Parents concede baby Charlie dying in hospice

Barsaba Taglieri
Luglio 27, 2017

If no plan is agreed, the judge had said the 11-month-old would be moved to a hospice and his life support withdrawn shortly afterward.

He announced his decision in a statement on Thursday.

Yates is asking to be allowed to choose the team that would care for Charlie.

The couple abandoned their legal fight on Monday after concluding that Charlie had deteriorated to the "point of no return".

His parents have since been trying to find an intensive care doctor to oversee a plan that would allow Charlie to be ventilated in a hospice for several days so that they could bid farewell to their son, whose birthday falls on August 4. Francis said Charlie's mother and father now accept that the only options for their son "are the hospital or the hospice". A ventilation tube keeps him alive.

The judge said it was a "very, very sad conclusion". Yates said amid sobs. She yelled: "I hope you are happy with yourselves".

The request made Wednesday indicated that the parents have backed away from their earlier expressed wish to take Charlie home for "a few days of tranquility" before his ventilator is disconnected and he is allowed to "slip away".

Charlie's parents ended their legal challenge to bring him to the United States because too much time has passed and the damage to Charlie's body is now irreversible.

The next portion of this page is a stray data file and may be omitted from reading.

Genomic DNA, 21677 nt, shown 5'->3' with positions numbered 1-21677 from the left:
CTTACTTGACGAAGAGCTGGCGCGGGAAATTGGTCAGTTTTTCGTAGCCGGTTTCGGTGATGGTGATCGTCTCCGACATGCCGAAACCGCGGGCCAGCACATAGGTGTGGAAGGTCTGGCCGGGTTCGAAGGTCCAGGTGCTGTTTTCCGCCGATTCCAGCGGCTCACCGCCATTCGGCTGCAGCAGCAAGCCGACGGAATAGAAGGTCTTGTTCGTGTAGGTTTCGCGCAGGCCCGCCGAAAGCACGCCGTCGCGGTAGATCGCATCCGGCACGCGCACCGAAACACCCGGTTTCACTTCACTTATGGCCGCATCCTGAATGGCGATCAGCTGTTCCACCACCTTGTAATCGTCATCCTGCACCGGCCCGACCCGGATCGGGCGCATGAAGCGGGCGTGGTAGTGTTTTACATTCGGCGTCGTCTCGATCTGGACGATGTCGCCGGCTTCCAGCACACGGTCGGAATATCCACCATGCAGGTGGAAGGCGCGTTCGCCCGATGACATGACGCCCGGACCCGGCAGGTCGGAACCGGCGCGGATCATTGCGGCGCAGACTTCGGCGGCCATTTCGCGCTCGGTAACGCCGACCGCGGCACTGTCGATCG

The couple has now conceded that Charlie should be moved to a hospice but hope to assemble a team of specialist doctors so they can spend more time with him before his life-support is switched off.

The apparent cruelty with which United Kingdom high court judges have been handling Charlie Guard's case raises so many questions for those who believe in compassion. Nurses from the hospital nonetheless have volunteered to care for him in his final hours. The case has triggered a heated debate in the press and on social media about who should decide a child's fate, and has drawn comment from U.S. President Donald Trump and Pope Francis.

The case has become the catalyst for discussions on health care funding, medical intervention, the role of the state and the rights of the child.

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